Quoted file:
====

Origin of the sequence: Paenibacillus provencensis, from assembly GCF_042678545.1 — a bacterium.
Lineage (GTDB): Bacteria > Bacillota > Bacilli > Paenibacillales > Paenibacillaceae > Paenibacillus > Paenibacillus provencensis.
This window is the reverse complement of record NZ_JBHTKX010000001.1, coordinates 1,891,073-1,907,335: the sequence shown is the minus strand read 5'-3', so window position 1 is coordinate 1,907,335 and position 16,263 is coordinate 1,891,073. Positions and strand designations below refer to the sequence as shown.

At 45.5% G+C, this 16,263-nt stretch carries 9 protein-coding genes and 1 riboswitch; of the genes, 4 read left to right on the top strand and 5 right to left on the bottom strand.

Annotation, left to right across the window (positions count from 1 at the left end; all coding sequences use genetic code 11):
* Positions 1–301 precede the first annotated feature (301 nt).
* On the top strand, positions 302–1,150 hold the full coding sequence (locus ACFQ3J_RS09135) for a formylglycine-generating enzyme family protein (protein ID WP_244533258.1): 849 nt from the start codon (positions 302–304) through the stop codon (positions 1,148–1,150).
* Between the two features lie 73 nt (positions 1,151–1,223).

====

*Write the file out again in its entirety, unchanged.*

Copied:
Origin of the sequence: Paenibacillus provencensis, from assembly GCF_042678545.1 — a bacterium.
Lineage (GTDB): Bacteria > Bacillota > Bacilli > Paenibacillales > Paenibacillaceae > Paenibacillus > Paenibacillus provencensis.
This window is the reverse complement of record NZ_JBHTKX010000001.1, coordinates 1,891,073-1,907,335: the sequence shown is the minus strand read 5'-3', so window position 1 is coordinate 1,907,335 and position 16,263 is coordinate 1,891,073. Positions and strand designations below refer to the sequence as shown.

At 45.5% G+C, this 16,263-nt stretch carries 9 protein-coding genes and 1 riboswitch; of the genes, 4 read left to right on the top strand and 5 right to left on the bottom strand.

Annotation, left to right across the window (positions count from 1 at the left end; all coding sequences use genetic code 11):
* Positions 1–301 precede the first annotated feature (301 nt).
* On the top strand, positions 302–1,150 hold the full coding sequence (locus ACFQ3J_RS09135) for a formylglycine-generating enzyme family protein (protein ID WP_244533258.1): 849 nt from the start codon (positions 302–304) through the stop codon (positions 1,148–1,150).
* Between the two features lie 73 nt (positions 1,151–1,223).